Golovkin faces big test against Geale

Then Golovkin (29-0, 26 KOs) and Geale were supposed to fight in April, but the fight was not finalized because Geale (30-2, 16 KOs) could not secure the pay-per-view date in Australia due to a conflict with a UFC event that was already scheduled. Golovkin-Lee was then made, but canceled because of the death of Golovkin's father.

Golovkin had knocked out Osumanu Adama in February, so even though the April fight was canceled, he has not had a long layoff. When he returned to Sanchez's gym in Big Bear Lake, California, to begin training in mid-May, he started slowly, perhaps with his father still on his mind.

"Yeah, you're right, maybe for the first time, maybe for my first day I'm not focused," Golovkin said. "It's not 100 percent. In gym, yeah, I understand what I'm doing. I understand my job. Maybe for first day, not 100 percent [focused]. My body, it feels good. My mental [not as much]."

Said Sanchez, "It was kind of hard to get back into the groove but after 2-3 days he was fine. He's an animal. He's a horse. He works harder than anyone I've ever seen. It makes it easy for us."

After Geale avenged the loss to Mundine, he lost his title by split decision to England's Darren Barker in an all-action rumble this past August. He rebounded for a victory against countryman Garth Wood in February, which set him up for Saturday's title shot.

"Gennady has got titles, and I want titles," Geale said. "That's my main goal here. I want to fight the best fighters and I want to win some titles and there is only one way to do that, whether he has a great record or not. You have to get in there and test yourself against the best fighters in the world."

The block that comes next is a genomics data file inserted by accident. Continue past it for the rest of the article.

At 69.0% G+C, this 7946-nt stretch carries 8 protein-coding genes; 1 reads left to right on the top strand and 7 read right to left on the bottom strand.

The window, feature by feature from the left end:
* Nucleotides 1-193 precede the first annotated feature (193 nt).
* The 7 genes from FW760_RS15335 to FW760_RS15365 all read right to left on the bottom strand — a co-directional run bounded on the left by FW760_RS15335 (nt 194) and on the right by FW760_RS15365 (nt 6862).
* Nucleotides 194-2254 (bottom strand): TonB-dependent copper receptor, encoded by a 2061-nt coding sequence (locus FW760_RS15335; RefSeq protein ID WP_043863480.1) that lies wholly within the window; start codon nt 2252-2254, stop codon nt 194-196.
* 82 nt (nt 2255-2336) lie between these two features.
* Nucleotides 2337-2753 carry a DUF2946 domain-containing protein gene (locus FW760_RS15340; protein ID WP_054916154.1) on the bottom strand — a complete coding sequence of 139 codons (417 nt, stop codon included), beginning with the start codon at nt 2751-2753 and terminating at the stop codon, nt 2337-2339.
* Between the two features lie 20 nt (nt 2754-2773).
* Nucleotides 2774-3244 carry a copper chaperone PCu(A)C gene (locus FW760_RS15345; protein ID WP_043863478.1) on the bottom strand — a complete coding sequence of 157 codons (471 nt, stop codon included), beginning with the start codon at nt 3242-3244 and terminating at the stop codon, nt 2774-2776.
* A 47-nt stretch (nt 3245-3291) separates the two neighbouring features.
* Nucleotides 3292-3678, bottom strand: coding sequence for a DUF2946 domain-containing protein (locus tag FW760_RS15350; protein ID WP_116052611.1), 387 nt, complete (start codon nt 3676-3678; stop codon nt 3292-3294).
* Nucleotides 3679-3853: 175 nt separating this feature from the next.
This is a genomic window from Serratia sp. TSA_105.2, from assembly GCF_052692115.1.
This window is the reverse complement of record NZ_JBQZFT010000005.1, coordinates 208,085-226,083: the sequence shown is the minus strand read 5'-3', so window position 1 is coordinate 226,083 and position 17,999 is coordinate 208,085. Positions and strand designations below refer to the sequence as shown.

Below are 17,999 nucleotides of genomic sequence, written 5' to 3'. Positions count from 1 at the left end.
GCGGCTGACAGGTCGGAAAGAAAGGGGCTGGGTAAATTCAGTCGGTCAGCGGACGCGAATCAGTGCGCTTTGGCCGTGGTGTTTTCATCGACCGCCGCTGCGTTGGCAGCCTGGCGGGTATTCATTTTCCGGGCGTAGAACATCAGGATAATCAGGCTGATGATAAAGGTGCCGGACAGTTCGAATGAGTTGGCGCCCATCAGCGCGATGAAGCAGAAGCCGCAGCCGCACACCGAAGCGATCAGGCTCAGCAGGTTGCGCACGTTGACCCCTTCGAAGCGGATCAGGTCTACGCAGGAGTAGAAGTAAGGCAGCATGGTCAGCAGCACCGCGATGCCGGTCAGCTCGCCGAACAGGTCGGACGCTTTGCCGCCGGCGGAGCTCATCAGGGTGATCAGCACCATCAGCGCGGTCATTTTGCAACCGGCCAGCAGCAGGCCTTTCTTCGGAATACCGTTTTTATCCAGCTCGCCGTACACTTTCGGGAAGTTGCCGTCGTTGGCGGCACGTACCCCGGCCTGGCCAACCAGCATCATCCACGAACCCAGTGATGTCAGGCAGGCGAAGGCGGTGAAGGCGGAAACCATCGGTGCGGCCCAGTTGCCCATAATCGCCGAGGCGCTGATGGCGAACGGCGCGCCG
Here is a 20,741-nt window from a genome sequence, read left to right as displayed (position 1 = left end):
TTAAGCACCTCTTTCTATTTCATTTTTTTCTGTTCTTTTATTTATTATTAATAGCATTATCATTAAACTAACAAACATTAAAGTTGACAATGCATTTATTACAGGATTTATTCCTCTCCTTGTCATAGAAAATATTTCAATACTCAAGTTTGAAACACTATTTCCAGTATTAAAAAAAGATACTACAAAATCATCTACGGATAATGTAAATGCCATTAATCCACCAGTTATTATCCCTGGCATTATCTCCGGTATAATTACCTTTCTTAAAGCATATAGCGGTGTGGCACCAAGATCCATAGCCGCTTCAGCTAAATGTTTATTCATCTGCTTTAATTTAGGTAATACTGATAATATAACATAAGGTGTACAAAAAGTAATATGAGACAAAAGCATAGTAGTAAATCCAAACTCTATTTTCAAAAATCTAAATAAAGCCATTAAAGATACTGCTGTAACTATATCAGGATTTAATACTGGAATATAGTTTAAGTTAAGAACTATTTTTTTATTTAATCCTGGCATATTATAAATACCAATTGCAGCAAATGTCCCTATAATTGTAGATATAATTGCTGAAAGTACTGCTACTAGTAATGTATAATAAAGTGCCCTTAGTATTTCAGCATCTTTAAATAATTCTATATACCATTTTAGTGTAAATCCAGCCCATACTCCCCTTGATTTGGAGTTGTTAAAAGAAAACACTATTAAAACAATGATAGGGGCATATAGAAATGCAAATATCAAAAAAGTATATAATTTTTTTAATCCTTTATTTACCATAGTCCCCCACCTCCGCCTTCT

Geale has done that before. He is the rare fighter who has twice gone to Germany and won split decisions against hometown fighters in world title challenges -- against Sturm and Sebastian Sylvester in 2011. Geale is fearless, and said he won't wilt against Golovkin.

"I've been watching his fights. He does well with the guys they put in front of him," Geale said. "He does what he has to do. He's been knocking a lot of guys out but I don't think he's fought too many guys like me before. That's what excites me. I'm gonna take him places he hasn't been before and I guess show him something different, like what it's like to go late into a fight. I've been in lots of hard 12-round fights against great fighters, and I'm gonna take him to that place."

OK, but what about all those highlight-reel knockouts GGG has been scoring?

"That doesn't bother me at all. I'm focused on what I need to do in the fight," said Geale, who lost a 2001 amateur fight to Golovkin. "He does have good power. Guys stand in front of him or sit back on the ropes and wait for him to hit. So of course he's gonna hurt you. But what he can't hit, it will be a different story. I just need to go out there and box and do my thing, fight my style of fight, and I know it will be very difficult for him and I'm gonna make it a tough fight.

"I think he's deserving of the hype. He's knocked out the guys that have been put in front of him so you can't take that away from him. But you can't make him a lot bigger than what he is. He's done good. But now I'm gonna show that he's not invincible."

Said Graham Shaw, Geale's trainer, "Daniel's come to win a belt, not just be another name on Gennady's list. Gennady's a big puncher, but Daniel typically doesn't get hit too often. He's tougher than people think."

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